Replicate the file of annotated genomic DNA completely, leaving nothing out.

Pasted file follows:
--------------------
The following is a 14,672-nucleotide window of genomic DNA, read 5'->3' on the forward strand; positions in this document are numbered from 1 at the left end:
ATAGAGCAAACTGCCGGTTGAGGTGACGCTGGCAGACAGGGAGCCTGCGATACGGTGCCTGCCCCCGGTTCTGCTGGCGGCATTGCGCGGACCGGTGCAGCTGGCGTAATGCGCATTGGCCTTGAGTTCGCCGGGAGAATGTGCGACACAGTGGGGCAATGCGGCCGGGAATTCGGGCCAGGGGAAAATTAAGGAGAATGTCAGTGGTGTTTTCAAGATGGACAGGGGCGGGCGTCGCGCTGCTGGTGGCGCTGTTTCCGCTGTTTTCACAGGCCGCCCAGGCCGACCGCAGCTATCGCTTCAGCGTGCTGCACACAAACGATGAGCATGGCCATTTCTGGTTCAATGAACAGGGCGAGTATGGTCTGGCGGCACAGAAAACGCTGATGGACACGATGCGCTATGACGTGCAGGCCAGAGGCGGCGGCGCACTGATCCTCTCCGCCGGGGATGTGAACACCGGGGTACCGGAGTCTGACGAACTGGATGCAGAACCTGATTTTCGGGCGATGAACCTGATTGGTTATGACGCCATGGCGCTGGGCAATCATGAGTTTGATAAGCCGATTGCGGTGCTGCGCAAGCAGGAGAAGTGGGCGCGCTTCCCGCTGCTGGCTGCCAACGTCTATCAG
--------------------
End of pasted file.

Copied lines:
The following is a 14,672-nucleotide window of genomic DNA, read 5'->3' on the forward strand; positions in this document are numbered from 1 at the left end:
ATAGAGCAAACTGCCGGTTGAGGTGACGCTGGCAGACAGGGAGCCTGCGATACGGTGCCTGCCCCCGGTTCTGCTGGCGGCATTGCGCGGACCGGTGCAGCTGGCGTAATGCGCATTGGCCTTGAGTTCGCCGGGAGAATGTGCGACACAGTGGGGCAATGCGGCCGGGAATTCGGGCCAGGGGAAAATTAAGGAGAATGTCAGTGGTGTTTTCAAGATGGACAGGGGCGGGCGTCGCGCTGCTGGTGGCGCTGTTTCCGCTGTTTTCACAGGCCGCCCAGGCCGACCGCAGCTATCGCTTCAGCGTGCTGCACACAAACGATGAGCATGGCCATTTCTGGTTCAATGAACAGGGCGAGTATGGTCTGGCGGCACAGAAAACGCTGATGGACACGATGCGCTATGACGTGCAGGCCAGAGGCGGCGGCGCACTGATCCTCTCCGCCGGGGATGTGAACACCGGGGTACCGGAGTCTGACGAACTGGATGCAGAACCTGATTTTCGGGCGATGAACCTGATTGGTTATGACGCCATGGCGCTGGGCAATCATGAGTTTGATAAGCCGATTGCGGTGCTGCGCAAGCAGGAGAAGTGGGCGCGCTTCCCGCTGCTGGCTGCCAACGTCTATCAG